ANOTHER week in which to feel sorry for Justin Welby, or at least to acknowledge the impossibilities of his job. You can see what he wants to do from the interview with The Big Issue, which got nowhere much with the mainstream press: the I paper and the Mail Online. Both of them mentioned that he’d sold only five papers, though the Mail, as you’d expect, punched harder by leaving it to the fourth paragraph, just when the reader would be thinking what an uplifting little tale it had been.
Then there was space for a quite gratuitous attack from the editor of The Conservative Woman, a site given to frothing conspiracy theories taken from the United States. (To quote from one recent article, more or less at random: “We are living under tyranny. The novelty of our situation has made its essence difficult to grasp, while the comforts that we still enjoy (for now) are concealing this reality for many, but the direction of travel is clear. The British government, and other governments, are operating through propaganda, censorship, deception, whisper networks, diktats, smear campaigns, political corruption and political repression to disseminate a pseudo-scientific narrative and ideology intended to entrench their power.”).
But it is edited by a vicar’s daughter, which enabled to the Mail to say: “Archbishop Welby’s appearance on the magazine vendor’s pitch during a six-week period of study leave in Cambridge drew criticism from some churchgoers.
“Vicar’s daughter Kathy Gyngell, co-editor of The Conservative Woman website, said: ‘It’s the most outrageous example of an establishment figure pretending to slum it in 15 years, since a Lord Chief Justice put on blue overalls, picked up a shovel and had himself pictured with a convict work gang in an unsuccessful attempt to show how tough community punishments were.
“’He didn’t do much to help the homeless and the vulnerable when he shut the doors of all the churches during lockdown.’”
AND then there was the continuing fallout from Dr Joanna Penberthy’s silly tweets (News, Press, 11 June). They are nothing to do with Archbishop Welby organisationally, of course. I suppose he could disinvite her from the Lambeth Conference, if that’s a punishment; but otherwise he can only take the blame for her. As part of that, he had to apologise for her, and this was, of course, leaked to the Telegraph: “The Archbishop of Canterbury has admitted his ‘deep embarrassment’ for the ‘absolutely unacceptable’ behaviour of a bishop who told her congregants to ‘never trust a Tory’.
“In a letter to the Government, the Most Rev Justin Welby said he was ‘truly sorry’ for the behaviour of Dr Joanna Penberthy, the Bishop of St Davids.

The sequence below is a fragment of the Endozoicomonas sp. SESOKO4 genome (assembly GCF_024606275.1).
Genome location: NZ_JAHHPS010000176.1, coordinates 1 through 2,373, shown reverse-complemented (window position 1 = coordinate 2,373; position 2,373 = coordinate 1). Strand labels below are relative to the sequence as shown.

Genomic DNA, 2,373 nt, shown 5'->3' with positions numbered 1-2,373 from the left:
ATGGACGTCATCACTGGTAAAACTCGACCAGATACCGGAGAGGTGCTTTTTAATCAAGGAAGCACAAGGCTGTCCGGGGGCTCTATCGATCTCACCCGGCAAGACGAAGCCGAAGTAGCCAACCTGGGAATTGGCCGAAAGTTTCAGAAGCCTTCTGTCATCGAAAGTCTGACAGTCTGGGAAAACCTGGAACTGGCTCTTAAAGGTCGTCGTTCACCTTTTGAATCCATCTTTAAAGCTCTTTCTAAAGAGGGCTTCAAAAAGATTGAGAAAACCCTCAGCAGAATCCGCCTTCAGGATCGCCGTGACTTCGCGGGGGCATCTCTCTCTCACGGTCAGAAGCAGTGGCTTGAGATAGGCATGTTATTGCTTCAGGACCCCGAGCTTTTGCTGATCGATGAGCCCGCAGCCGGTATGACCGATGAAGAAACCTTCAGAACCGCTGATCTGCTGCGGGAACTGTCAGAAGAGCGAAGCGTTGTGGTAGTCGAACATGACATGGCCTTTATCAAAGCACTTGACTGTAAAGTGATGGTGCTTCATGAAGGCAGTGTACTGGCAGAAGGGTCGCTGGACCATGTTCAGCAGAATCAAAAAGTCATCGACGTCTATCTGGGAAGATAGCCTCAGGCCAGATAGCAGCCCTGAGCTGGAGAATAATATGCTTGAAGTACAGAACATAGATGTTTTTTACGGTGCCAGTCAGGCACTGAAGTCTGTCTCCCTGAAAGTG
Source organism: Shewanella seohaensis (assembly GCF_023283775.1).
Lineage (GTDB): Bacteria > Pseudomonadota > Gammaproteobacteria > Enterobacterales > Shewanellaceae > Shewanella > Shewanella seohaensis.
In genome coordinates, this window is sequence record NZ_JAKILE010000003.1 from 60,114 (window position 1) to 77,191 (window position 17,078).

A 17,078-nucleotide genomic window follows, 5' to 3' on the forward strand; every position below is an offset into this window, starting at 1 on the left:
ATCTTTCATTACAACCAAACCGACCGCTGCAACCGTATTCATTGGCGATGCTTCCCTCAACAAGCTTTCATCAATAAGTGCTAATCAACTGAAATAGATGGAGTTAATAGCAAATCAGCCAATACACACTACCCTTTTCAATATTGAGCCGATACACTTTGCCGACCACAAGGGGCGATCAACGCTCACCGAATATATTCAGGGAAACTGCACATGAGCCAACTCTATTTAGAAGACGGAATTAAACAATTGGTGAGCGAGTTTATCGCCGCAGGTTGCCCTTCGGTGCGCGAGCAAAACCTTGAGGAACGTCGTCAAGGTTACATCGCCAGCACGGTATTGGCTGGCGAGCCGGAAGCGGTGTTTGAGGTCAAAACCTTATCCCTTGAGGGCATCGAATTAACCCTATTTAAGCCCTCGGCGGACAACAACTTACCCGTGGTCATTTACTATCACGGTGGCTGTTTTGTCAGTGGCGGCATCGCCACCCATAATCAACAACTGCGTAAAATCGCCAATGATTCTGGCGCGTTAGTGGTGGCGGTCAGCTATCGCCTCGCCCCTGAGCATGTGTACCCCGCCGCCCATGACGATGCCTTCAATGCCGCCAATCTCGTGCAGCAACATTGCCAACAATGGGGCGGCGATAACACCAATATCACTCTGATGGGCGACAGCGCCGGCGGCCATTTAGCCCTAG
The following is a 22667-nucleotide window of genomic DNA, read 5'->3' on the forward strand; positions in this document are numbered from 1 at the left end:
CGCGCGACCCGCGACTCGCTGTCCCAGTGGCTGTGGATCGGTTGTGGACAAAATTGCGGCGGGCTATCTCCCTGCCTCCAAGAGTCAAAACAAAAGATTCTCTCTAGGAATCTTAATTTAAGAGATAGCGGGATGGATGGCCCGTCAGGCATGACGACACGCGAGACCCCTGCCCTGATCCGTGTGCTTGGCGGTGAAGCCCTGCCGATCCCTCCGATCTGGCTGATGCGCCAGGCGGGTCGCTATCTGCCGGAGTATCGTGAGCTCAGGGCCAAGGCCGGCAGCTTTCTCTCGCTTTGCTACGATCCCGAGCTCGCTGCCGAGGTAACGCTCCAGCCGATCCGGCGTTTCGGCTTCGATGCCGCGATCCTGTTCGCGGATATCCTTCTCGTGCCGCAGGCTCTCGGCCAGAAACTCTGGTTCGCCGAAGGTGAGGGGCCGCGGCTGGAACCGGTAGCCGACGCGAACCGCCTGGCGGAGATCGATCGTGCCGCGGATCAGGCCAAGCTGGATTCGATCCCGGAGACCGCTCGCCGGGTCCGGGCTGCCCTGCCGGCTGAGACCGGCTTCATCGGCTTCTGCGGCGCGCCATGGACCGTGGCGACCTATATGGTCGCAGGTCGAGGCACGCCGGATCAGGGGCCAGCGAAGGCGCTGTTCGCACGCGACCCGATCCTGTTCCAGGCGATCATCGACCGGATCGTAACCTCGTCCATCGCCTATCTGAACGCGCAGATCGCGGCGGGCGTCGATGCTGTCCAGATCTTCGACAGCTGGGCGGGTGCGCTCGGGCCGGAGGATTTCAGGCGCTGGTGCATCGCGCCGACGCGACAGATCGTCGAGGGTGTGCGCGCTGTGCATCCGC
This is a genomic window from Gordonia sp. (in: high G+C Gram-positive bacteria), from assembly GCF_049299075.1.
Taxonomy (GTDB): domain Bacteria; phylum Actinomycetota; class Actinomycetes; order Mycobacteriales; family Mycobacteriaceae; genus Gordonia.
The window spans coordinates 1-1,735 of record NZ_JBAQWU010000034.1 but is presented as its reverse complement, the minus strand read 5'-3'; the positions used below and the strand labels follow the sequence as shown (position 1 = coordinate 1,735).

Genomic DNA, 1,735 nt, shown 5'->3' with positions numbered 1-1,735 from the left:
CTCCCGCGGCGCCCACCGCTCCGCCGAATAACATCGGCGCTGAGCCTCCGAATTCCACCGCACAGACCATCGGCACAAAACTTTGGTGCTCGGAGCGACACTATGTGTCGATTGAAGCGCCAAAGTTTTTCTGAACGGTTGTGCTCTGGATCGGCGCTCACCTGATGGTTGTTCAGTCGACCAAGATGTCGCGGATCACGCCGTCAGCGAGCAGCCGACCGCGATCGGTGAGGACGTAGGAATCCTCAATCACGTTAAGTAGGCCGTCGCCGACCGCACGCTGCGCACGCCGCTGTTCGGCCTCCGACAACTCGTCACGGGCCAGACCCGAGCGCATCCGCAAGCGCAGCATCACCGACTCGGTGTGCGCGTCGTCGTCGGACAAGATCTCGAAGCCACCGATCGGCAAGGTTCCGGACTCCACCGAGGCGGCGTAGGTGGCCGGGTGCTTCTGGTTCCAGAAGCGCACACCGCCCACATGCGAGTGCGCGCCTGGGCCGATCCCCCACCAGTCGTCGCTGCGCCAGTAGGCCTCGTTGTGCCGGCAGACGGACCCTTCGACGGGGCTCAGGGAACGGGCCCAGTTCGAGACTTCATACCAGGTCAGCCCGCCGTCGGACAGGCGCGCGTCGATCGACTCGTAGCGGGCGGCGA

“He said it was ‘intolerable’ to ‘be trolled in this way’.
“The letter, seen by The Telegraph, will heap further pressure on the bishop to quit.”
THE GUARDIAN, which would not dissent from the Archbishop on homelessness, nor from Dr Penberthy on the Tories, had no comfort to offer this week for either. The collapsing finances of York Minster got a long story, and they make sobering reading. Fifty-five people sacked is a distressing figure, and the closing of the prep school is also saddening. Few cathedrals can be quite so dependent on tourism as York Minster, but there will be 15 or 20 similar stories as the summer wears on and the sums are done.
Even in Cambridge, about one job in ten was in the tourism industry before the virus struck, and many will have disappeared since then: Archbishop Welby was selling The Big Issue in a city where homelessness is a rising problem — but not so immense that no one can afford to buy the magazine.
BUT there never was a golden age. The publication of the inquiry into the murder of Daniel Morgan, a private investigator whose partner worked closely with the News of the World, is a salutary reminder of the lengths to which the Murdoch press (and its rivals) went to get stories in the golden age of phone-hacking.
Morgan was murdered in 1987; within a month, the police had arrested six people, three of them serving detectives, on suspicion of his murder. None was ever convicted, and some, ultimately, won damages for wrongful imprisonment.
The story itself is one of baroque complication, partly because it is almost impossible to find out what criminals are up to without gaining a little of their trust, and that can be done only by co-operating with them in some ways, often by giving them money. So, the police bribed the criminals, and the journalists bribed the police, and somehow, quite often, the truth would emerge as a sort of by-product.
Since everyone in the network broke the rules, all were vulnerable to exposure, and all shunned it. The report of the inquiry into Morgan’s death should have been a huge story. But it is extremely long. The police and the press come out of it very badly; so everyone will pretend that nothing like that could possibly happen today — and that Martin Bashir was an egregiously amoral journalist.